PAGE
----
The digital system provided several additional benefits over the VHS-based analog system. Schultz could access the video cameras at any time from his laptop computer. Instead of scanning through hours of videotape, he and his drivers could pinpoint the incident. Images were recorded with the vehicle identification, date, time, camera name and various status inputs, which allowed for more accurate investigations.
The system also came with BusView software that allowed Schultz to find, print, distribute and archive video and audio files. Schultz found the ability to e-mail images to police and school administration among the most useful features of the digital system, as it sped up the investigation process.
“Spencer’s administration has been extremely supportive of the new digital system because they can actually see incidents occurring on tape when I e-mail them the still photo or video,” said Schultz. “Seeing is believing, and they’re glad to help remedy our passing motorist problems.”
Schultz also uses the system for bus driver evaluations, and credits it for saving valuable time. He has been able to make sure bus drivers are following protocol at railroads and intersections, information he may not have been able to gather during a supervised ride-along.
“I used to ride along with each bus driver as part of their review, which took a total of 32 hours – almost an entire week’s worth of work,” Schultz said. “Now I can pick random days to check in on each bus, which only takes 15 to 20 minutes per driver.”
The system also featured triggers that monitor driver inputs, such as stop arm use, brakes, speed, turning and warning lights. By reviewing the footage around the specific incident, police could determine whether the driver was performing correctly. If the stop arm was not deployed as it should have been, the suspected stop-arm violator could not be prosecuted.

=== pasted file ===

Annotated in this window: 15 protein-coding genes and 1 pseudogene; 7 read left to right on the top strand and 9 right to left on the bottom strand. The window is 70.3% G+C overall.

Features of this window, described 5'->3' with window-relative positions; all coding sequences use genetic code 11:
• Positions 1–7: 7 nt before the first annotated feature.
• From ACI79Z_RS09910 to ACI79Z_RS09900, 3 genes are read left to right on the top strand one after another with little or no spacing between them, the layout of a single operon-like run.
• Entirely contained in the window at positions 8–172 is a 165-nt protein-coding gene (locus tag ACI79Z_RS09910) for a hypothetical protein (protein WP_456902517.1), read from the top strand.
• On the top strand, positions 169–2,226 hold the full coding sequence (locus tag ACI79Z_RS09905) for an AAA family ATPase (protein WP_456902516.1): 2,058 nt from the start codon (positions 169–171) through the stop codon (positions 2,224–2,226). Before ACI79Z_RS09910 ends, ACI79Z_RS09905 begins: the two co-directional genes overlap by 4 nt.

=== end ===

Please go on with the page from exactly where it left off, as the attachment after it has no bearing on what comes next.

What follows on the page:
Identifying bus stop and route improvements was an unexpected benefit of the recording system, Schultz said.
“After reviewing footage, I was able to make recommendations for moving some bus stops farther from busy street corners,” Schultz said. “This gives drivers more notice, so they’re more likely to stop an appropriate distance behind the bus.”
Success spreadsBecause of Spencer’s success using a digital video recording system, the Iowa Pupil Transportation Association is in talks about expanding the program. The goal is for each school district to be able to have a similar video system. The state currently owns eight systems – six VHS and two digital – that are shared among districts that use them for the year. Schultz, who is also the president of the IPTA, said that although the digital system is a pricier option, its benefits far outweigh those of the analog system.
“With an analog system, you’re stuck with what you’ve got,” Schultz said. “Digital systems allow you to expand and upgrade as your needs increase. Going digital makes sense for the future.”
These days, things are quieter – less hurried – for Spencer. Schultz is proud to say that the district has never had a two-time violator, and because of this, he knows the system is working. While there were 40 violations in the first six months of system use, there were only four the remainder of the year.
For school districts considering a stop-arm violation reduction program like Spencer’s, Schultz recommends getting all parties on board before buying.
“Bring in the authorities before starting your program, and explain that you want open lines of communication. Explain how the community benefits from a program like this,” Schultz said. “The cornerstone of the project is still the investigations into violations, so the police department must sign on for the added responsibilities.”
Now, when Spencer replaces an older school bus, the new bus is outfitted with a digital system.
“It’s not just about the safety of one child during one incident,” Schultz said. “It’s about protecting all of our students, and preserving the safety of all children.”